Selecting the right operating system can help banks support critical applications, driving growth while providing scalability and security. With an almost overwhelming array of choices, however, how can banks decide which operating environment is the right one?
Since selling its banking business to Citizens Bank in 1999, State Street Corp. has targeted the institutional investor community with a vengeance, becoming the world's largest investment manager of institutional assets with $10.7 trillion in assets under custody and $1.5 trillion in assets under management.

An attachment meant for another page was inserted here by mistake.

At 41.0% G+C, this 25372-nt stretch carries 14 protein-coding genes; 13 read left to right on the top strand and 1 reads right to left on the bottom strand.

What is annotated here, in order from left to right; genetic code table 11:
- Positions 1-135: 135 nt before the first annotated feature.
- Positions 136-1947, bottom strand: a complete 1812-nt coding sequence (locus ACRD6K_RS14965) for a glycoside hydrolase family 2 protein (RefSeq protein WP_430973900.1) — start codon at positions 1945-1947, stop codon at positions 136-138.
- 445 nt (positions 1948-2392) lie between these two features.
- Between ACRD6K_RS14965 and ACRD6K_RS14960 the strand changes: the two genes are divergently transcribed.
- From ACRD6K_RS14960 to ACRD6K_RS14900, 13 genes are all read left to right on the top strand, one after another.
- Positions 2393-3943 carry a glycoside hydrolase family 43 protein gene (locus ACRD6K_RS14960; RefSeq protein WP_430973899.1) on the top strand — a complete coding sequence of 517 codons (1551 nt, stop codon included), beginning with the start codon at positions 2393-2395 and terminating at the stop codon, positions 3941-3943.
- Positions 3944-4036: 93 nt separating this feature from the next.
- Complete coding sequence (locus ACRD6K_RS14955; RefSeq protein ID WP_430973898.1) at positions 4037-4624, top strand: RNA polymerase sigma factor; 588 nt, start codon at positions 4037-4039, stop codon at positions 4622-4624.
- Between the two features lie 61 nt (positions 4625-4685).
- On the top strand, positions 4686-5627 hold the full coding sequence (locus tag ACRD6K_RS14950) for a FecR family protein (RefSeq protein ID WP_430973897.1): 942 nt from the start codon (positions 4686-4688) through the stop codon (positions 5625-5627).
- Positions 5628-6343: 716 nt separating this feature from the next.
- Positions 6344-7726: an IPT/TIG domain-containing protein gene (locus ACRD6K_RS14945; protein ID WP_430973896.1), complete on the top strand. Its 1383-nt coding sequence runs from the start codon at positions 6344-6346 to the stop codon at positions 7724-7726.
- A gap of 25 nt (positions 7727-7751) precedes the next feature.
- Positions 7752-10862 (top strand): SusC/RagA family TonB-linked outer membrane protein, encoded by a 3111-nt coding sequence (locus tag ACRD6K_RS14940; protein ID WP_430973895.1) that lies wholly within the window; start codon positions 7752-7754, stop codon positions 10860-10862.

The story of the systems administrator found guilty of attacking UBS's network should stand as a warning to every company: Beware the insider you trust to protect your system--he or she could be your worst enemy.
By Art Gillis
There are 30 stories in the 2006 Edition of Automation in Banking, in addition to 473 pages of stats and facts. Sixteen stories are from the mouths of bankers. Fourteen are from the keystrokes of prominent tech vendors. I served as the humble messenger.
The primary value of the stories, in my opinion, lies in the fact that the subjects were their choices.
Here are the topics they chose:
Core Systems as an in-house mode of processing 38%
Core Systems an an outsourc
Bank Systems & TechnologyBS&T's 2014 Elite 8 executives are leading their banks to success, whether it involves leveraging the cloud, modernizing core systems, or transforming into digital enterprises.